LOS ANGELES — Four Los Angeles-area police officers have been arrested on charges of physically abusing minors who were attending a boot camp for at-risk youth in central California, a sheriff’s office said on Wednesday.
The San Luis Obispo Sheriff’s Office said the four officers were arrested following a two-month investigation into allegations of abuse on 13 youths between the ages of 12 and 17.
All of the juveniles came from the Los Angeles-area, about 200 miles (322 km) to the south, and were participating in a week-long program from May 17-24 at Camp San Luis Obispo, a California Army National Guard military base, the sheriff’s office said in a release.
The sheriff did not give any details into the kinds of physical abuse the children were said to endure, but the Los Angeles Times, citing an attorney for the children, said it included the youths being slapped and punched, and having their hands and backs stepped on while they were doing push ups.
Two of the officers, Detective Marissa Larios and Officer Patrick Nijland, came from Huntington Park Police Department in southeastern Los Angeles. The other two, Officers Carlos Gomez-Marquez and Edgar Gomez, were from the nearby South Gate Police Department, the sheriff’s office said.
The South Gate Police Department said in a statement it supports its officers and understands the danger they face, but takes allegations of wrongdoing seriously. Both officers have been placed on administrative leave pending the outcome of the case, the statement said.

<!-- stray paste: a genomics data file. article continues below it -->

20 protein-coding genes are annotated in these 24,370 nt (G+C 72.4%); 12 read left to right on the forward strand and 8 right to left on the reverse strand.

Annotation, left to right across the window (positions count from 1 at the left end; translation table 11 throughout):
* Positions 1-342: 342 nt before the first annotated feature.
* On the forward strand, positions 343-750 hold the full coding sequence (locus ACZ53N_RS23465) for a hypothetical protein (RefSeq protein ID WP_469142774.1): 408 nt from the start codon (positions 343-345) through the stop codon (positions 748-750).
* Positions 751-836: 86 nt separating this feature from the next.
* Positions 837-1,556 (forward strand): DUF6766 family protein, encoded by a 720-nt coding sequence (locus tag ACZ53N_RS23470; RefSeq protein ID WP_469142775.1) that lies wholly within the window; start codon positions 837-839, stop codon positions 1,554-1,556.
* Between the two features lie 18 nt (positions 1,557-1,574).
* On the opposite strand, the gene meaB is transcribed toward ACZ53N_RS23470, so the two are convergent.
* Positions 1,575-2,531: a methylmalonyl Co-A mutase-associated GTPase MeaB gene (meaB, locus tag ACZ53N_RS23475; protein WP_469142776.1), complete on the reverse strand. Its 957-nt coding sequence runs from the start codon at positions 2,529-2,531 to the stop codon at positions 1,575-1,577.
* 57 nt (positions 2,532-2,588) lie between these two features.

The Huntington Park Police Department said it believes in complete transparency and takes the allegations seriously.
It was unclear if the four officers have obtained attorneys. They could not immediately be reached for comment about the allegations.
All four have posted $20,000 bond, the sheriff’s department said.
The investigation included interviews with 37 participants at the camp, the sheriff’s office said. It began in May after law enforcement received a report from the Los Angeles County Department of Children and Family Services who said several juveniles were alleging abuse while at the camp.
The children attended the Leadership Empowerment and Discipline Program (LEAD), put on by the South Gate and Huntington Park police departments. The camp is described in an online brochure as the premier local program for at-risk youth, or youth who might struggle to transition into adulthood, and their families.
The program has served hundreds of families since 1998, it said.